Genre: Fantasy, Romance (Adult, but would very much appeal to mature teen readers)
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The circus arrives without warning. No announcements precede it. It is simply there, when yesterday it was not. Within the black-and-white striped canvas tents is an utterly unique experience full of breathtaking amazements. It is called Le Cirque des Rêves, and it is only open at night.Blurb: Dreamlike. This book changed the way I think.
But behind the scenes, a fierce competition is underway—a duel between two young magicians, Celia and Marco, who have been trained since childhood expressly for this purpose by their mercurial instructors. Unbeknownst to them, this is a game in which only one can be left standing, and the circus is but the stage for a remarkable battle of imagination and will. Despite themselves, however, Celia and Marco tumble headfirst into love—a deep, magical love that makes the lights flicker and the room grow warm whenever they so much as brush hands.
True love or not, the game must play out, and the fates of everyone involved, from the cast of extraordinary circus performers to the patrons, hang in the balance, suspended as precariously as the daring acrobats overhead.
Review: Really, this book can be described in just that one word: dreamlike. The way that the romance, magic, and circus are all woven together makes the reader feel like they are floating along in the story. I felt like I was walking through the circus as I read. I would oftentimes say "oh!" out loud as I discovered something new and enchanting.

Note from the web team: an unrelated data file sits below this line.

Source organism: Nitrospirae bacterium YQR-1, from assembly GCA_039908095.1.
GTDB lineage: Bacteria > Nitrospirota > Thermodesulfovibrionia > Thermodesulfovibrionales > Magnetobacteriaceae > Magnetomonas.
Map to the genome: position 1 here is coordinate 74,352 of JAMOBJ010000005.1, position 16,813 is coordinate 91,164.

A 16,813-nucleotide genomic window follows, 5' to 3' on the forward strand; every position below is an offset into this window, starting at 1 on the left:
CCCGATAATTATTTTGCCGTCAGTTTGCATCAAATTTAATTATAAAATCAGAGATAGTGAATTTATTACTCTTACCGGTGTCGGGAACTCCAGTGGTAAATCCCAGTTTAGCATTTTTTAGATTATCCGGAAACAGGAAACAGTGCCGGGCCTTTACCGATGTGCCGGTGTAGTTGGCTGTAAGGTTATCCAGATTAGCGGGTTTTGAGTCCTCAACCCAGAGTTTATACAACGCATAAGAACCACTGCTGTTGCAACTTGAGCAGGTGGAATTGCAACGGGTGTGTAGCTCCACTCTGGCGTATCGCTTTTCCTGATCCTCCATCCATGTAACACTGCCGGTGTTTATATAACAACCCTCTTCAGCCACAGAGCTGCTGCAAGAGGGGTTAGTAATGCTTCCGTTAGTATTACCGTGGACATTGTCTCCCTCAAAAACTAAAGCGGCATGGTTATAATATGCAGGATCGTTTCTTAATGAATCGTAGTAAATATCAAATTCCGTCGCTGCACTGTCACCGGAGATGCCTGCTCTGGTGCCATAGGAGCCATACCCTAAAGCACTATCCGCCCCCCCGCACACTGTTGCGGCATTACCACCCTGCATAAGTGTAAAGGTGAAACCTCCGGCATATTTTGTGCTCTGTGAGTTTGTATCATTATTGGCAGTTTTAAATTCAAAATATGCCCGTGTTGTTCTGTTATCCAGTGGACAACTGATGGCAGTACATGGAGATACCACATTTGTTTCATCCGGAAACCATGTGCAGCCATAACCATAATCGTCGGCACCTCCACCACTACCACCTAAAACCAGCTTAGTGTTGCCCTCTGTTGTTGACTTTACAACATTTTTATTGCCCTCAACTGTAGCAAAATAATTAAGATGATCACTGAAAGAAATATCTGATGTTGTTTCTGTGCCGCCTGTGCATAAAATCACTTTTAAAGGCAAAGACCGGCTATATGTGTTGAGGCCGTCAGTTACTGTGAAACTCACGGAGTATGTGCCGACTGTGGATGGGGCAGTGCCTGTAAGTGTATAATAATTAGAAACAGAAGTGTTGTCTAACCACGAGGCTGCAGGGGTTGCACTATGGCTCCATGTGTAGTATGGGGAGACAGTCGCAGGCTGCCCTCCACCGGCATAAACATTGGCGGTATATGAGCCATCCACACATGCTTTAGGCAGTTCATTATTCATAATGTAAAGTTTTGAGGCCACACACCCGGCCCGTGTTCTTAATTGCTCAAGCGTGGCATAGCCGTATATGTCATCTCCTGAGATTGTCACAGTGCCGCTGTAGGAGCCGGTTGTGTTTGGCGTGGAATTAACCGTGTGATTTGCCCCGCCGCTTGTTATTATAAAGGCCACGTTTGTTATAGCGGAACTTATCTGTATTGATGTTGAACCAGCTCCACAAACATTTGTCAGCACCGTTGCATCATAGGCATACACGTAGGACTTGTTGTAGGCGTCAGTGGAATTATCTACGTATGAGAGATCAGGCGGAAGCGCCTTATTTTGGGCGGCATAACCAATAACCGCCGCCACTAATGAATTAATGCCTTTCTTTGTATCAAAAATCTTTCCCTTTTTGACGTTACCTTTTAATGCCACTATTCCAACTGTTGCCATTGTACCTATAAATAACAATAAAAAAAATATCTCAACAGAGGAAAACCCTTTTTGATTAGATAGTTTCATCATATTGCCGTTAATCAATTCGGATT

Morgenstern is a master storyteller. The book is not very linear. There are multiple storylines happening at once, and they aren't all happening in the same time period; but by the end all of the stories converge in the same time, same place, and it's magical.
What makes this book under "adult"? Well, for one thing the characters are definitely all adults. There are some adult themes (the mentors of the two children are... unkind. Not graphically so, but unkind nonetheless). There is one sexual encounter (again, not graphic, but also very obvious). And the book (true to its dreamlike nature) moves very slowly. You float from one idea to the next, and you'll gather up a lot of questions along the way. The answers to those questions take longer in coming. This might be frustrating to some people. But I definitely think a mature teen reader would certainly be able to handle this book.
Speaking of frustrating, there were only two things that I would have liked to see in this book: 1) I wish we could have actually gone into the characters heads a little bit more. Sometimes they would say "I did this for you." But we don't know why they thought the other party would like it. 2) The magic was very... undefined. I'm still not sure exactly how they did the magic. The rules were confusing.
BUT, perhaps if those two things had been changed, it would have lost its dream-like quality. That would be mucho-not-good-o.
The people who interacted with me while I was reading this book know how much I love it. This is one of those books that I would run to the nearest person and say "Do you have a minute? I have to tell you what just happened!" and then I'd spend the next hour explaining the entire book so far, as well as my theories. It's a rare book that makes me do that (I can't remember doing it this much since Harry Potter and the Half-Blood Prince). And this book is rare. And amazing.
All review content © Enna Isilee, Squeaky Books 2007-2012